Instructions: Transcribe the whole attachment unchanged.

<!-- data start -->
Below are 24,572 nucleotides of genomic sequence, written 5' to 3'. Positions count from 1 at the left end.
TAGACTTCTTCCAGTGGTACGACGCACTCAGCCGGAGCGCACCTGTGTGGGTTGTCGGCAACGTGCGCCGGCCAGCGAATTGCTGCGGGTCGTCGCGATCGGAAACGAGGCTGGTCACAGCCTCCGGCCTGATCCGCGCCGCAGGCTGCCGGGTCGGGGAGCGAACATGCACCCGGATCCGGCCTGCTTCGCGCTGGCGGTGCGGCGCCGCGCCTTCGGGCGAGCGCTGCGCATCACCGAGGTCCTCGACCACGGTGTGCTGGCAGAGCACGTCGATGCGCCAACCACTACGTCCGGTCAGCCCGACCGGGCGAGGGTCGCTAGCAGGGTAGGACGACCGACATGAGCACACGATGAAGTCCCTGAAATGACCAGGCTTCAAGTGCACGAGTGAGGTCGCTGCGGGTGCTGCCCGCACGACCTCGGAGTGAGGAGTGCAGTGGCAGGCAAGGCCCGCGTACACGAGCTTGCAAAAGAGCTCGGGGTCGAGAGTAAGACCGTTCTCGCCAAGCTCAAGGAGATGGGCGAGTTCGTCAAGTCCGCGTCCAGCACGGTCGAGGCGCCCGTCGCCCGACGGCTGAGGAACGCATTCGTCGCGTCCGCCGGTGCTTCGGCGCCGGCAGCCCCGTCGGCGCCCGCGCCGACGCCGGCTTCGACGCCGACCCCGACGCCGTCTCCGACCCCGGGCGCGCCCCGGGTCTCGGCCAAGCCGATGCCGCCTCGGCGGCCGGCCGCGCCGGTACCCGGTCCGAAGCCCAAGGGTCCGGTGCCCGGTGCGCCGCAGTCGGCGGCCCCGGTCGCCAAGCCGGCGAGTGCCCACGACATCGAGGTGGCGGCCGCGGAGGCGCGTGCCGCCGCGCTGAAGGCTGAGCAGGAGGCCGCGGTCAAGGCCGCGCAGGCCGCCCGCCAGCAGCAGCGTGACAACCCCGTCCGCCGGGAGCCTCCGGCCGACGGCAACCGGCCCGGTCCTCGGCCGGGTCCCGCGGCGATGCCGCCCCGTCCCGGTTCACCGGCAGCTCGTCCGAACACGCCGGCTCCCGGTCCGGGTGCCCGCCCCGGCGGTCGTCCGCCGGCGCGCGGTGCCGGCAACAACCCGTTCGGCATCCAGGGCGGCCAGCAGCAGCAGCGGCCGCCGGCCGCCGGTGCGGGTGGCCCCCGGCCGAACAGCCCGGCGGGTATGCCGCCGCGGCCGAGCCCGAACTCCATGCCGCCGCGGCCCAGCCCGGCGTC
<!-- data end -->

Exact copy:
Below are 24,572 nucleotides of genomic sequence, written 5' to 3'. Positions count from 1 at the left end.
TAGACTTCTTCCAGTGGTACGACGCACTCAGCCGGAGCGCACCTGTGTGGGTTGTCGGCAACGTGCGCCGGCCAGCGAATTGCTGCGGGTCGTCGCGATCGGAAACGAGGCTGGTCACAGCCTCCGGCCTGATCCGCGCCGCAGGCTGCCGGGTCGGGGAGCGAACATGCACCCGGATCCGGCCTGCTTCGCGCTGGCGGTGCGGCGCCGCGCCTTCGGGCGAGCGCTGCGCATCACCGAGGTCCTCGACCACGGTGTGCTGGCAGAGCACGTCGATGCGCCAACCACTACGTCCGGTCAGCCCGACCGGGCGAGGGTCGCTAGCAGGGTAGGACGACCGACATGAGCACACGATGAAGTCCCTGAAATGACCAGGCTTCAAGTGCACGAGTGAGGTCGCTGCGGGTGCTGCCCGCACGACCTCGGAGTGAGGAGTGCAGTGGCAGGCAAGGCCCGCGTACACGAGCTTGCAAAAGAGCTCGGGGTCGAGAGTAAGACCGTTCTCGCCAAGCTCAAGGAGATGGGCGAGTTCGTCAAGTCCGCGTCCAGCACGGTCGAGGCGCCCGTCGCCCGACGGCTGAGGAACGCATTCGTCGCGTCCGCCGGTGCTTCGGCGCCGGCAGCCCCGTCGGCGCCCGCGCCGACGCCGGCTTCGACGCCGACCCCGACGCCGTCTCCGACCCCGGGCGCGCCCCGGGTCTCGGCCAAGCCGATGCCGCCTCGGCGGCCGGCCGCGCCGGTACCCGGTCCGAAGCCCAAGGGTCCGGTGCCCGGTGCGCCGCAGTCGGCGGCCCCGGTCGCCAAGCCGGCGAGTGCCCACGACATCGAGGTGGCGGCCGCGGAGGCGCGTGCCGCCGCGCTGAAGGCTGAGCAGGAGGCCGCGGTCAAGGCCGCGCAGGCCGCCCGCCAGCAGCAGCGTGACAACCCCGTCCGCCGGGAGCCTCCGGCCGACGGCAACCGGCCCGGTCCTCGGCCGGGTCCCGCGGCGATGCCGCCCCGTCCCGGTTCACCGGCAGCTCGTCCGAACACGCCGGCTCCCGGTCCGGGTGCCCGCCCCGGCGGTCGTCCGCCGGCGCGCGGTGCCGGCAACAACCCGTTCGGCATCCAGGGCGGCCAGCAGCAGCAGCGGCCGCCGGCCGCCGGTGCGGGTGGCCCCCGGCCGAACAGCCCGGCGGGTATGCCGCCGCGGCCGAGCCCGAACTCCATGCCGCCGCGGCCCAGCCCGGCGTC